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Picture in picture
A UK region 2 DVD review of NOTEBOOK ON CITIES AND CLOTHES / AUFZEICHNUNGEN ZU KLEIDERN UND STÄDTEN from Anchor Bay's Wim Wenders Collection by Slarek

In 1989, German director Wim Wenders was commissioned by the Centre Pompidou in France to make a film about the fashion industry, a prospect he did not initially relish but nonetheless accepted. His decision to focus on Japanese designer Yohji Yamamoto grew from the discovery that the two most indefinably perfect items of clothing he owned were both designed by this man. The process of making the film prompted him to ponder the nature of identity and the possible relationship between filmmaking and fashion design.

As an investigation of the fashion world, Notebook on Cities and Clothes reveals more about the filmmaker than it does about his subject, who is personalised through a series of interviews but abstracted through the director's experimentation with his own chosen medium of artistic expression. Armed with both a film camera and the then new tool of the video-8 palmcorder, Wenders discovers a kind of liberation in the freedom offered by the camcorder and the intimacy it allows, an early step on a voyage of digital discovery that many filmmakers would subsequently take. The rich beauty of the 35mm film images contrast starkly with the unflattering, high contrast fuzziness of those shot on the 8mm palmcorder, and Wenders is clearly fascinated by the juxtaposition of the two, placing one inside the other in the manner of a pre-digital picture-in-picture. Intriguing in itself, this inevitably focuses our attention more on the technique than the content, but does give rise to some forward-looking questions about the nature of originality in a soon-to-be-digital age.

Occasionally, I did find myself connecting with Yamamoto's thinking, as with his interest in old photographs and more practical fashions, and I personally share his preference for the asymmetrical over the symmetrical. But the designer's clearly spoken but sometimes inexpressive English joins forces with the distancing effect of the technical handling to create a barrier to total engagement. This is in contrast to Wenders' own thoughts, which are clearly communicated through his softly spoken and articulate voice-over. As a result, we learn more about Wenders the filmmaker than we do about Yamamoto the fashion designer, who is at his most communicative when allowed the full 35mm frame and to speak in his native language, nicely summing up his sense of temporal conflict by telling us that "I live in the past and dwell on the present."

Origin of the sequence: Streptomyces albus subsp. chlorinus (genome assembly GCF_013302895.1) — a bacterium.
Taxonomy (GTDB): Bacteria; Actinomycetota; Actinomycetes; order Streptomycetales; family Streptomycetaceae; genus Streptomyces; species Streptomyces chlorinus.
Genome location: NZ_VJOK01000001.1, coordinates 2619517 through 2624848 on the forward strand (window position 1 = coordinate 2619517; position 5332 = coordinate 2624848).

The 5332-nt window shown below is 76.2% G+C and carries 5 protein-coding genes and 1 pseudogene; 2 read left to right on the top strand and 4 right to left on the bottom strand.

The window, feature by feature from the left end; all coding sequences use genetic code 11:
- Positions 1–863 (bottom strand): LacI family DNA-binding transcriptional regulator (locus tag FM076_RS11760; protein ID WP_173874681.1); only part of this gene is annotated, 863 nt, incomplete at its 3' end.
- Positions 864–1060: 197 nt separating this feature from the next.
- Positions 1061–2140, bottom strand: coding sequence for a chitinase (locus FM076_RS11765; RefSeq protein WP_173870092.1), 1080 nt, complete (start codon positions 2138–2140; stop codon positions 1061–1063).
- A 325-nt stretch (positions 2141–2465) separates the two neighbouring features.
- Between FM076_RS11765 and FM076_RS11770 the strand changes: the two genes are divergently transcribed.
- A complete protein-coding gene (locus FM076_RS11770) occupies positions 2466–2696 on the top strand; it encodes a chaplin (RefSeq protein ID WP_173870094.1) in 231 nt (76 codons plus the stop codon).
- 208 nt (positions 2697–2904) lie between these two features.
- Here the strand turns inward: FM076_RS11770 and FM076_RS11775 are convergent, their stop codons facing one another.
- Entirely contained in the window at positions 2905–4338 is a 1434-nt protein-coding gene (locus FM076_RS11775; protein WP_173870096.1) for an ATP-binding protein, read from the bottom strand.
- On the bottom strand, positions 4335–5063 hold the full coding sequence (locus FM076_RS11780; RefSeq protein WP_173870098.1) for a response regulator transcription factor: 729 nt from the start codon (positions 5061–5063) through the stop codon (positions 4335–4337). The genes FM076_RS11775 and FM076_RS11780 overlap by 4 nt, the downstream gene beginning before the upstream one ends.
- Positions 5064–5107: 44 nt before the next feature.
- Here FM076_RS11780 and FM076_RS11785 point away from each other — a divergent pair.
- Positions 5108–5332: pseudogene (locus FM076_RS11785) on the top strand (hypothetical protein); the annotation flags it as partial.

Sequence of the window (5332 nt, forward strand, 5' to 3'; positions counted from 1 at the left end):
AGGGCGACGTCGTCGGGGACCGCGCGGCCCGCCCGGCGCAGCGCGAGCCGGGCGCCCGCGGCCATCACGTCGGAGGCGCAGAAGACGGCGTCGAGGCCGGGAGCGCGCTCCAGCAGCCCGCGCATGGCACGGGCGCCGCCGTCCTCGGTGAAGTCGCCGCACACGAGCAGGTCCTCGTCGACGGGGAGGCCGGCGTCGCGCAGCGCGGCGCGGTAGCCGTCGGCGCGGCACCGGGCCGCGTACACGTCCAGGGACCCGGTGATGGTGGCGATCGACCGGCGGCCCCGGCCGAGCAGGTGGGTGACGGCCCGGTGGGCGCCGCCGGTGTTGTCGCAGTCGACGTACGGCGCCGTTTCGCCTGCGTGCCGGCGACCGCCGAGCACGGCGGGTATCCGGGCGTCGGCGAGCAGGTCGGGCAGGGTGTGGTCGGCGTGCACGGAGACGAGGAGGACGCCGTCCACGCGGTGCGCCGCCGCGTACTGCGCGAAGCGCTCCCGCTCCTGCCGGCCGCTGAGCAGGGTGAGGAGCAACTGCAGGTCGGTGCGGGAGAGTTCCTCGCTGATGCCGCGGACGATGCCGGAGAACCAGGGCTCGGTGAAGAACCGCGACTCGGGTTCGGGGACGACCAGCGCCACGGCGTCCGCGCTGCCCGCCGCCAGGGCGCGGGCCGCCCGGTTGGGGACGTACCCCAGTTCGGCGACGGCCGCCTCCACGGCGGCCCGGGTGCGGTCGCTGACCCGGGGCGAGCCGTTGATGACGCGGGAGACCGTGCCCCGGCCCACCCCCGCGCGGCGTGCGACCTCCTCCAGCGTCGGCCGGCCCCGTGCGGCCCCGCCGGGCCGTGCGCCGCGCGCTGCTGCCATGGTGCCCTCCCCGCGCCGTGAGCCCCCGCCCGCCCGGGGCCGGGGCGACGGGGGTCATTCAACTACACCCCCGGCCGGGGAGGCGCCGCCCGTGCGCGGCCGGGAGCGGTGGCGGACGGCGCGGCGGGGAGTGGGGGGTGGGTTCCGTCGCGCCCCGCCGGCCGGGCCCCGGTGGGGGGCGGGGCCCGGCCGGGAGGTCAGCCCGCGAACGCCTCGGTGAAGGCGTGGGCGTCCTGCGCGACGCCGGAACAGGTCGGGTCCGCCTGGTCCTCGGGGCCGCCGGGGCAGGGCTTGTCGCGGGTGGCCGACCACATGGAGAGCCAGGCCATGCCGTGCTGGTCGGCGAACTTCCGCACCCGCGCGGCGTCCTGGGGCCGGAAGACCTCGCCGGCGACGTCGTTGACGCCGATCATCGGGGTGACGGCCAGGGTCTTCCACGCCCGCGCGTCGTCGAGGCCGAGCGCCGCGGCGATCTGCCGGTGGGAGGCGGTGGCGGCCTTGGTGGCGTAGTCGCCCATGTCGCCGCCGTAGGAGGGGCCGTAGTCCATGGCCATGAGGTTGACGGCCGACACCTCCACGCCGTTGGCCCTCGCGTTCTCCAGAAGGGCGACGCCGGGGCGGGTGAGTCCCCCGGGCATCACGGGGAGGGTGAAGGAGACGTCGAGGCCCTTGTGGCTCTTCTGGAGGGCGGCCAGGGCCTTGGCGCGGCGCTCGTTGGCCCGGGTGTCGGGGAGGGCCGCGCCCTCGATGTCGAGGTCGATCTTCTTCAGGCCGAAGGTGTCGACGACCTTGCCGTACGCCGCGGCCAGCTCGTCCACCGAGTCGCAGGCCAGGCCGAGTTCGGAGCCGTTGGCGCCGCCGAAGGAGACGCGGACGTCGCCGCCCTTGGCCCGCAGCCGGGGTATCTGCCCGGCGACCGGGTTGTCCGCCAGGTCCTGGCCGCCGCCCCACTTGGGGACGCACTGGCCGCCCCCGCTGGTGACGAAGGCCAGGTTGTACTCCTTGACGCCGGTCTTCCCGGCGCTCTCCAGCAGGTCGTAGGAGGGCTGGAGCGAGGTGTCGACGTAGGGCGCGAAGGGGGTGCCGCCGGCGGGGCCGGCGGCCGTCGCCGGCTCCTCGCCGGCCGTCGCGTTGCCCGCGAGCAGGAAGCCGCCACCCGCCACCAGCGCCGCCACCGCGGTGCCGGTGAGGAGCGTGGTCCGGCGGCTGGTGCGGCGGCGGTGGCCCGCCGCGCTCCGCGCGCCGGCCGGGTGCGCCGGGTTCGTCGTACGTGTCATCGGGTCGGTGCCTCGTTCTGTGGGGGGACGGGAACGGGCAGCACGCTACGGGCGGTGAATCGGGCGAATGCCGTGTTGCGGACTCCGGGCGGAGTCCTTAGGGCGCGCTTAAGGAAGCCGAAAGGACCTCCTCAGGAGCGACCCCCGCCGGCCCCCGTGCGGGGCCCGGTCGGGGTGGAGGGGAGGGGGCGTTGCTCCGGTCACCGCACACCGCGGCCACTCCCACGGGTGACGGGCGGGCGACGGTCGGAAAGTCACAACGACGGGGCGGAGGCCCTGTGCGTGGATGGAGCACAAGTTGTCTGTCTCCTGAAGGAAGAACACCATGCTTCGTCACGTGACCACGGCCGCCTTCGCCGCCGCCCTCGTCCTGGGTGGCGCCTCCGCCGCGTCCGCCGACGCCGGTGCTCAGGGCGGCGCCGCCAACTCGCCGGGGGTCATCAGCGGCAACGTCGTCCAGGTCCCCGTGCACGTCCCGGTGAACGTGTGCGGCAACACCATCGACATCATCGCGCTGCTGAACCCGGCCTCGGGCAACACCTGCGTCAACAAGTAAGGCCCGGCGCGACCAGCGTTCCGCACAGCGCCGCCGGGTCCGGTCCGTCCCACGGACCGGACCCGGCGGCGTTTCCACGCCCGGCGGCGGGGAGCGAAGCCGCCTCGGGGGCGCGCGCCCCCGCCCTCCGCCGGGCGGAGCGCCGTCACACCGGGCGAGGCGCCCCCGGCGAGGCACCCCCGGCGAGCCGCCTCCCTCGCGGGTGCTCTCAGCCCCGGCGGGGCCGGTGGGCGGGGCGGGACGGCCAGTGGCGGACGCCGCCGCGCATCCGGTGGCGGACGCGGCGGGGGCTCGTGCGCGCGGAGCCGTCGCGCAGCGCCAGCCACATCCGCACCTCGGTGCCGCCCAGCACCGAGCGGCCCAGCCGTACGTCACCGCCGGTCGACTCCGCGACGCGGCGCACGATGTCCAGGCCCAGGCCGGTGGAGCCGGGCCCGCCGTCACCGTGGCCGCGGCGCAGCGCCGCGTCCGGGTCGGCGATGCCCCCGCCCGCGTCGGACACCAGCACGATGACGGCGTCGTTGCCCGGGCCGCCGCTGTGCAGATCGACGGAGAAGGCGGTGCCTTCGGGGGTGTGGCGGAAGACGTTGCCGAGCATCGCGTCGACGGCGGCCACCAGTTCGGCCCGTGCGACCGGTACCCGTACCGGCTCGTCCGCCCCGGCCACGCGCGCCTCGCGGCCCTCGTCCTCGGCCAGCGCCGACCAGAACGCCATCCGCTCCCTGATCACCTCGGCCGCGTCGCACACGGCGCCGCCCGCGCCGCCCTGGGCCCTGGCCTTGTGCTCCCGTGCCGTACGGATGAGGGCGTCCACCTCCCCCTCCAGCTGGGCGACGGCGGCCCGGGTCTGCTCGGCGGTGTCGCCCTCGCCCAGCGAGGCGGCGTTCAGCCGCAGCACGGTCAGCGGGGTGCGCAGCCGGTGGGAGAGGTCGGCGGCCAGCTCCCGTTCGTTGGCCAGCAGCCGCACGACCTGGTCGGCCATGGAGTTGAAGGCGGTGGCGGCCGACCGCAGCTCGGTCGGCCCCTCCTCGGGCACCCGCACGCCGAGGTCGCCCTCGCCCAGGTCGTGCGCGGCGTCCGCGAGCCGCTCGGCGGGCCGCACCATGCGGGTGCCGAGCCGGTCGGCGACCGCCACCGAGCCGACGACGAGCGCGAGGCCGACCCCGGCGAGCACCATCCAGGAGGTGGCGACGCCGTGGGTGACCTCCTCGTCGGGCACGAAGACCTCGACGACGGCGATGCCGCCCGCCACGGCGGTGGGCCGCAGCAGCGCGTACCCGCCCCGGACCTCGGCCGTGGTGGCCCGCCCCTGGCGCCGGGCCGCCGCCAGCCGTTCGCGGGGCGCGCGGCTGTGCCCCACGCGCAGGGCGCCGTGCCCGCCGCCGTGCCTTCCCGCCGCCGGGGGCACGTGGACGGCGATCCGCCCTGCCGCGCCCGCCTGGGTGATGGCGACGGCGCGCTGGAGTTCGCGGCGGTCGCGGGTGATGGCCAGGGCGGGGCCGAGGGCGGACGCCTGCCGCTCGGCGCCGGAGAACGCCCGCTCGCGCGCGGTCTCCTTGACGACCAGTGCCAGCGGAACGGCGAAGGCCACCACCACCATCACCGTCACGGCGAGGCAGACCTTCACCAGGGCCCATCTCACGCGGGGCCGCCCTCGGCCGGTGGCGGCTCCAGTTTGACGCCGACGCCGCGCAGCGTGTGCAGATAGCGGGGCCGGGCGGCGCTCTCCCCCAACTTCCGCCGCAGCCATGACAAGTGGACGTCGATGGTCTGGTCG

Appropriate to the title, the film is a cinematic notebook of off-the-cuff observations, partially explored ideas, and structural and visual experimentation, one that does not quite feel formed into a completed whole. My failure to completely engage with Yamamoto is best summed up by a conversation he has with Wenders in a Parisian pool hall, where I found myself too easily distracted by a background figure, whose agitation looked at one point as if it was going to explode into violence.

As a whole, Notebook on Cities and Clothes takes an interesting and offbeat approach to its subject and includes involving and even insightful moments, but left this particular viewer little wiser about – or sympathetic towards – what he still regards, rightly or wrongly, as the most superficial and fleeting of all creative industries.

sound and vision

Anamorphic 1.78:1, the transfer is up to the standard of the other films in this box set. It obviously has to cope with the low band fuzziness of pre-digital 8mm video, although, as with Lightning Over Water, this does deliberately and effectively emphasise the stark contrast between the video and 35mm imagery, and the 35mm looks very nice.

Dolby mono 2.0 and surround 5.1 audio options are offered, and to be honest I preferred the Dolby 2.0, which spreads the track across the front speakers rather than confining it to the centre, and has a little more punch as a result.

extra features

Another disc in Anchor Bay's Wim Wenders Collection that loses out to the US release, which not only has a director's commentary, but also deleted scenes and a featurette entitled Twelve Years Later. Here we get nothing at all.


One of the few films in Anchor Bay's Wim Wenders Collection that failed to engage me on a meaningful level, despite some genuinely interesting asides. My inbuilt disinterest in the fashion industry in general clearly doesn't help here, but I was perfectly willing for Wenders to convince me that there was more substance to it than I've been prepared to credit it with, but without that commentary it just didn't happen. The autobiographical elements, however, are always intriguing.

The Wim Wenders Collection

Notebook on Cities and Clothes
[Aufzeichnungen zu kleidern und städten]
West Germany 1989
78 mins
Wim Wenders

DVD details
region 2
1.78:1 OAR
Dolby 2.0 mono
Dolby 5.1 surround
English / Japanese

Anchor Bay
release date
26 March 2007
review posted
31 March 2007

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See all of Slarek's reviews